The budget is also reflecting what the council says is a good financial climate. "The county's economy, overall, has been better than the state," said Myers. "That's been reflected in incomes and tax revenues that have grown. That keeps the county budget healthy."
The growth does have a double edge. "We had grown to the point where the state said our population required the addition of a Weights and Measures Office," said Myers. "That is just part of growth, but we'd rather deal with those types of problems, than seeing our economy shrink and businesses leaving."
The county's finances also appear to be pretty good looking forward. "Hopefully, with I-69 completed and the development out there we'll continue to grow," said Myers.
Even though the council has signed off on the spending plan the budget is not done yet. The Auditor's office will now submit it to the state Department of Local Government and Finance. That office will review it, compare it to the assessed valuation, and set the tax rates. "We don't usually have any problems with the state," said Doades. "We just have to pay close attention to the details, dot our I's and cross our T's. The final budget should be back by February."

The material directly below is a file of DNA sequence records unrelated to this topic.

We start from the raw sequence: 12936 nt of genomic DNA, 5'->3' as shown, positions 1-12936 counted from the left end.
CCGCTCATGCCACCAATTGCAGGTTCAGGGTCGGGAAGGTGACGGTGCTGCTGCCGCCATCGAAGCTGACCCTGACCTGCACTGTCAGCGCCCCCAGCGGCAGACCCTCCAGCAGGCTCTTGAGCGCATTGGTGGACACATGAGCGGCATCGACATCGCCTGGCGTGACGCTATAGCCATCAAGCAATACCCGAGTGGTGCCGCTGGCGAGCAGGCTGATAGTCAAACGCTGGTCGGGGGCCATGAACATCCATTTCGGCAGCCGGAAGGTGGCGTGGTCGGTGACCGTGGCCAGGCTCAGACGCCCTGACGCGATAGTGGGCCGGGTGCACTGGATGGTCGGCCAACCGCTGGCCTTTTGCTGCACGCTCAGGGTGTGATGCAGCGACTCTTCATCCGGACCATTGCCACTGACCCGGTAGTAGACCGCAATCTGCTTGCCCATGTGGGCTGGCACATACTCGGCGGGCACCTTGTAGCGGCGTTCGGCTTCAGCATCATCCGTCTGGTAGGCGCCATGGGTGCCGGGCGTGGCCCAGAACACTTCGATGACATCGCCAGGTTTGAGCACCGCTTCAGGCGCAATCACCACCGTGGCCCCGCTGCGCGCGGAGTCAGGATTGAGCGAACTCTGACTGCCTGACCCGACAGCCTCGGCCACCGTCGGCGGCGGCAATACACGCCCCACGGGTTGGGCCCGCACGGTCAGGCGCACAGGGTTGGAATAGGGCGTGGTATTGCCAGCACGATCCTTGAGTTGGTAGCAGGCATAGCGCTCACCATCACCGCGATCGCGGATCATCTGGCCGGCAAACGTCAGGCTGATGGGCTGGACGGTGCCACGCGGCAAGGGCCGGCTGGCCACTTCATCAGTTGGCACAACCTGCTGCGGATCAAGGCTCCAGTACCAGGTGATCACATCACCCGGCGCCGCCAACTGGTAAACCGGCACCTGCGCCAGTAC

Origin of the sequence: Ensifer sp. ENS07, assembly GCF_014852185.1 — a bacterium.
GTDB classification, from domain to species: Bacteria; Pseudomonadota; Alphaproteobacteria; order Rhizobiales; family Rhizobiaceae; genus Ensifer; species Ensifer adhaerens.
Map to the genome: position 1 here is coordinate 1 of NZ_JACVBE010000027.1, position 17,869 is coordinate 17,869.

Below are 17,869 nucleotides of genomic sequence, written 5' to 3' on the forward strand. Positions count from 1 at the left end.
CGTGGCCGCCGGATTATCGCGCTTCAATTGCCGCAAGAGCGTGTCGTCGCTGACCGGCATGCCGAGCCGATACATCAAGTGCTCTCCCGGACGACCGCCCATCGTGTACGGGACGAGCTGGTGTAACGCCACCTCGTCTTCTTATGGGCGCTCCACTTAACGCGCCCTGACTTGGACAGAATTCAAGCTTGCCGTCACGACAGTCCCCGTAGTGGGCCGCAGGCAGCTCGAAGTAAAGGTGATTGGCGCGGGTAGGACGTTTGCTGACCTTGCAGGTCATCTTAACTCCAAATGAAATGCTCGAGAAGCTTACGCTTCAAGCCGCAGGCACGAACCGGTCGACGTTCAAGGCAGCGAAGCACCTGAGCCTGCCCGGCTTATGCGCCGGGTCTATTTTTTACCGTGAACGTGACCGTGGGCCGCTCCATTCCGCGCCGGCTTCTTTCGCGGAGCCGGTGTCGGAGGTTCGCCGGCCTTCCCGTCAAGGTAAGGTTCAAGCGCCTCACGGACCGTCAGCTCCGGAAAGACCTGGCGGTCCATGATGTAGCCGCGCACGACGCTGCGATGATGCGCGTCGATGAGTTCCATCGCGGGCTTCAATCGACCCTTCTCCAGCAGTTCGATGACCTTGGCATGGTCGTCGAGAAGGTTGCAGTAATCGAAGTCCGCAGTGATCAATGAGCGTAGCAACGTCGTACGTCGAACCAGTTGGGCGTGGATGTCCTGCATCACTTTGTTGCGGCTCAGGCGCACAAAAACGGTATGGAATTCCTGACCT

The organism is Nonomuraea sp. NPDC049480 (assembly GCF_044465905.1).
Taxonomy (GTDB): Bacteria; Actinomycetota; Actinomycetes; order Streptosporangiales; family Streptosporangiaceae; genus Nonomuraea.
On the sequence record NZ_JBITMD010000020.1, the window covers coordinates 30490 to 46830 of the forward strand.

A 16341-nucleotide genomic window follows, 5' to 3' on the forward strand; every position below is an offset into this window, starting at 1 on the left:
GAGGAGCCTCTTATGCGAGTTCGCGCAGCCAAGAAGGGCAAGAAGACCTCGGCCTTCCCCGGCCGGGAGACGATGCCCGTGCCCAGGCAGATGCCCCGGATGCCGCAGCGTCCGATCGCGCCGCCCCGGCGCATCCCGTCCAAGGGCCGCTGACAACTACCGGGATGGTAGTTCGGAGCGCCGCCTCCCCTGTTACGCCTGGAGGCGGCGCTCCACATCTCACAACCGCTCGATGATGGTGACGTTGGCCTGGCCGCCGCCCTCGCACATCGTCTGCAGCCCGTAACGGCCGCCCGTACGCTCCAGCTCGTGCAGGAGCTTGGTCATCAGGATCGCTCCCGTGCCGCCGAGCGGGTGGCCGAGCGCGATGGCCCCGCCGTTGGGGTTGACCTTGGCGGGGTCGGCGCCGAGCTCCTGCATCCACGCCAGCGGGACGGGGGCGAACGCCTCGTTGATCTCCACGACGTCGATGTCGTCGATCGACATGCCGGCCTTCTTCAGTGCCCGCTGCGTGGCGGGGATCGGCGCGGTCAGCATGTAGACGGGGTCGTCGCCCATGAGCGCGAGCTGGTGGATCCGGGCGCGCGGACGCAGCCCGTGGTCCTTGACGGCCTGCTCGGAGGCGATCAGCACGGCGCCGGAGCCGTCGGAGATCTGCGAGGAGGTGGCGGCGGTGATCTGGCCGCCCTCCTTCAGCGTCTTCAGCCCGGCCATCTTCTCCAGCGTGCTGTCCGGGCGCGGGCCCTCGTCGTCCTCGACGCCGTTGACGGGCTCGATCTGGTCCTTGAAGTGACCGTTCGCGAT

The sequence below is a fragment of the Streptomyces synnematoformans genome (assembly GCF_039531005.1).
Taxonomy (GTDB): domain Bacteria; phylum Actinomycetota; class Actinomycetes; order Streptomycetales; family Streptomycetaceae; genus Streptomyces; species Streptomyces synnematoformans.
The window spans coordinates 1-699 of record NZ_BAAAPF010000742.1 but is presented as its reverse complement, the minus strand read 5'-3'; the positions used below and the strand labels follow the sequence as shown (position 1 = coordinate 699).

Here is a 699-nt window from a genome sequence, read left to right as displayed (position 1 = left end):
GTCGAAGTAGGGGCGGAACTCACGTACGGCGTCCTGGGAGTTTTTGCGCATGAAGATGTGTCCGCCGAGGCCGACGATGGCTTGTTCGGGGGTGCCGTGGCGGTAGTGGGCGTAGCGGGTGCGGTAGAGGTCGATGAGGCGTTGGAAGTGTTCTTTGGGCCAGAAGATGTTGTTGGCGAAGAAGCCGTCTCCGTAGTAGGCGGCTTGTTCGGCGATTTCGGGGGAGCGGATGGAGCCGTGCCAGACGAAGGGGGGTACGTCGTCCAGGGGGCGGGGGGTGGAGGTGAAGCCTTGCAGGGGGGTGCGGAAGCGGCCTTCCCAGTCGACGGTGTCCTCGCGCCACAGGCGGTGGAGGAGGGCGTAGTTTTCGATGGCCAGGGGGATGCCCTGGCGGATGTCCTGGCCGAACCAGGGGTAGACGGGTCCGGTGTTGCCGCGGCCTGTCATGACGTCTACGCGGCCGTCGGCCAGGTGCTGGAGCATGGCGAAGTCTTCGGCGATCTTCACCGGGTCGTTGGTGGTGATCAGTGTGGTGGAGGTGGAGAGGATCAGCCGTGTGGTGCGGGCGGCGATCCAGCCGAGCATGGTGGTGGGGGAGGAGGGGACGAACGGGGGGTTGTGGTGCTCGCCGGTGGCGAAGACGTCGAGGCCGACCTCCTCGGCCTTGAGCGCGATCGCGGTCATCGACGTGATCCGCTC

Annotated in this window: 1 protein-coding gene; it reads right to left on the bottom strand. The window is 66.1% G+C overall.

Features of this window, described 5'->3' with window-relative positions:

Besides approving the overall county budget, the council by law has to review the budgets of schools, townships, cities and towns. "I think that since we started doing this those budgets have started coming in within the state recomendations," said Councilman Kenneth Solliday.
One of the township budgets with a welcome change was Washington Township. It included an $11,000 line item for library services. "We worked very hard to get the library back into our budget," said Trustee Michelle Guy. "We now have a signed contract."
That contract will allow Washington Township residents free access to the Washington Public Library. "I think that's great," said Councilman Jo Arthur. "That is a great service that needed to be restored."